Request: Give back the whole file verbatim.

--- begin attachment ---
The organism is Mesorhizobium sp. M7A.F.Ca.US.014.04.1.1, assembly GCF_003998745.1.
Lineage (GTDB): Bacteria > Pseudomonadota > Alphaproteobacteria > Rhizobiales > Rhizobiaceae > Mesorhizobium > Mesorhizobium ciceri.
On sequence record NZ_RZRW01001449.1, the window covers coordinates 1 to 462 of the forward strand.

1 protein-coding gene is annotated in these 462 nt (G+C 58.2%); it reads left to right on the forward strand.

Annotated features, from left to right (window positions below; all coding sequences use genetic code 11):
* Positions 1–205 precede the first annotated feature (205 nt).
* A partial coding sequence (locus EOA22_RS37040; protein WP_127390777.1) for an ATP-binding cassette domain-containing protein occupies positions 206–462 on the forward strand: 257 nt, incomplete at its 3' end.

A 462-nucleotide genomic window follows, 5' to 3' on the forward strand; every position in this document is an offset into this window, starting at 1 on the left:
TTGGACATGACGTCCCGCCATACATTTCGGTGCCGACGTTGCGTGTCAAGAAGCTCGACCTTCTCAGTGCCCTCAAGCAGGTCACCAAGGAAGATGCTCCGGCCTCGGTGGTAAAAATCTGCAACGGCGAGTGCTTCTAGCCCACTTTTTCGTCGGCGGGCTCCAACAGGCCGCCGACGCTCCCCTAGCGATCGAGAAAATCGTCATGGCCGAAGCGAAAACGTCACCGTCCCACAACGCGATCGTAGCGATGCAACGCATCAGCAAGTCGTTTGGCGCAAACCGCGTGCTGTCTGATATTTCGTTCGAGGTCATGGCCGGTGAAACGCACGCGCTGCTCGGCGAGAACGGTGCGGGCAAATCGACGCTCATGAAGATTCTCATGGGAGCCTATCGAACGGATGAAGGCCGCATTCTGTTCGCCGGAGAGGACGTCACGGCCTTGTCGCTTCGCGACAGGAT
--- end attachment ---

The organism is Mesorhizobium sp. M7A.F.Ca.US.014.04.1.1, assembly GCF_003998745.1.
Lineage (GTDB): Bacteria > Pseudomonadota > Alphaproteobacteria > Rhizobiales > Rhizobiaceae > Mesorhizobium > Mesorhizobium ciceri.
On sequence record NZ_RZRW01001449.1, the window covers coordinates 1 to 462 of the forward strand.

1 protein-coding gene is annotated in these 462 nt (G+C 58.2%); it reads left to right on the forward strand.

Annotated features, from left to right (window positions below; all coding sequences use genetic code 11):
* Positions 1–205 precede the first annotated feature (205 nt).
* A partial coding sequence (locus EOA22_RS37040; protein WP_127390777.1) for an ATP-binding cassette domain-containing protein occupies positions 206–462 on the forward strand: 257 nt, incomplete at its 3' end.

A 462-nucleotide genomic window follows, 5' to 3' on the forward strand; every position in this document is an offset into this window, starting at 1 on the left:
TTGGACATGACGTCCCGCCATACATTTCGGTGCCGACGTTGCGTGTCAAGAAGCTCGACCTTCTCAGTGCCCTCAAGCAGGTCACCAAGGAAGATGCTCCGGCCTCGGTGGTAAAAATCTGCAACGGCGAGTGCTTCTAGCCCACTTTTTCGTCGGCGGGCTCCAACAGGCCGCCGACGCTCCCCTAGCGATCGAGAAAATCGTCATGGCCGAAGCGAAAACGTCACCGTCCCACAACGCGATCGTAGCGATGCAACGCATCAGCAAGTCGTTTGGCGCAAACCGCGTGCTGTCTGATATTTCGTTCGAGGTCATGGCCGGTGAAACGCACGCGCTGCTCGGCGAGAACGGTGCGGGCAAATCGACGCTCATGAAGATTCTCATGGGAGCCTATCGAACGGATGAAGGCCGCATTCTGTTCGCCGGAGAGGACGTCACGGCCTTGTCGCTTCGCGACAGGAT